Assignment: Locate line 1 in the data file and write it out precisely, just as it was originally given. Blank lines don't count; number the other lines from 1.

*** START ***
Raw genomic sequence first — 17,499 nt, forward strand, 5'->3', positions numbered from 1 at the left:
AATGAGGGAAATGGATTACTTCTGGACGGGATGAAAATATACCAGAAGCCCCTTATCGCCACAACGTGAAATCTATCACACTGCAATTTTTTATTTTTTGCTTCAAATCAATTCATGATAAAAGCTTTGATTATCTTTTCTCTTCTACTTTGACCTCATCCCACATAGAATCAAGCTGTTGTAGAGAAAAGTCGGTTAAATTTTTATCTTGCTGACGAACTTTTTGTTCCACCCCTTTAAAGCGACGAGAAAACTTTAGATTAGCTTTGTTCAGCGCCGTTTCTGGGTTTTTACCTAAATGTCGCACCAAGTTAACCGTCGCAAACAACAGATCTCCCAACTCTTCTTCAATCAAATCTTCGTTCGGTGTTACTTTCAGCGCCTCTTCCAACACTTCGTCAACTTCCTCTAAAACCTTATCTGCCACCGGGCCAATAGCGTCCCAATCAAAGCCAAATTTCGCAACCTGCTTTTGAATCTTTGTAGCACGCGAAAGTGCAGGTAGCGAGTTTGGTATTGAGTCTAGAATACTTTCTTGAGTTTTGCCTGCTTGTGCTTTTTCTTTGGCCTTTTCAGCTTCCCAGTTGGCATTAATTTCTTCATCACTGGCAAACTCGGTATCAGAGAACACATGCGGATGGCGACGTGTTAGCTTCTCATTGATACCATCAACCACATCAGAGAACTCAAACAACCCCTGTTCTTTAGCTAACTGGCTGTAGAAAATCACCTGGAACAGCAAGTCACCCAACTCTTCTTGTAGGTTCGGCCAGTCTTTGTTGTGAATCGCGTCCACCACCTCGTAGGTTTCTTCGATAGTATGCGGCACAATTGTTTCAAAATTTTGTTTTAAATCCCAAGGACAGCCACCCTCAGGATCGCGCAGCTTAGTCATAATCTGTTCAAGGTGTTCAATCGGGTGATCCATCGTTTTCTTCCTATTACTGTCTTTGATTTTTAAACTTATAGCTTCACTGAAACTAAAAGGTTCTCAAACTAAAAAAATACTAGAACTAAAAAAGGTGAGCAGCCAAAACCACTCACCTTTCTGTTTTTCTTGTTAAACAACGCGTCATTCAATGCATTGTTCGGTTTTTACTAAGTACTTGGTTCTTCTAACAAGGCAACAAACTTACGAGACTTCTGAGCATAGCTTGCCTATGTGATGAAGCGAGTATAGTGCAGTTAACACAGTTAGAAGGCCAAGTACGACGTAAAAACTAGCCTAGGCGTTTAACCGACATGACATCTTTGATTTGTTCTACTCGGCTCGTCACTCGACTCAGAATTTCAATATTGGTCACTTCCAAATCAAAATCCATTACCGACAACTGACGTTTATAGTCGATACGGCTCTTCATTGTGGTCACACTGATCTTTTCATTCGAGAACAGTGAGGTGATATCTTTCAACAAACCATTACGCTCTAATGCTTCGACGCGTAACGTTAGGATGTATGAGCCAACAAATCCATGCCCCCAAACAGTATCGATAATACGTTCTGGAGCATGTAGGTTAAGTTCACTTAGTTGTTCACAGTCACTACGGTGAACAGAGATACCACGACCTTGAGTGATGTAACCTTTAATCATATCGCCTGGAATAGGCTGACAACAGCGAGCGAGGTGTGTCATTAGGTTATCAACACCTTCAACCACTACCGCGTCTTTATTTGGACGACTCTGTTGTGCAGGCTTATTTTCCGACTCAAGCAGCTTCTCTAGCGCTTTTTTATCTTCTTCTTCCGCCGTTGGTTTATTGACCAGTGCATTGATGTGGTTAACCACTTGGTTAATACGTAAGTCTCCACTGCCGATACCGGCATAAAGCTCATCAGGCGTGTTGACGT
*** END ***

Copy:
Raw genomic sequence first — 17,499 nt, forward strand, 5'->3', positions numbered from 1 at the left: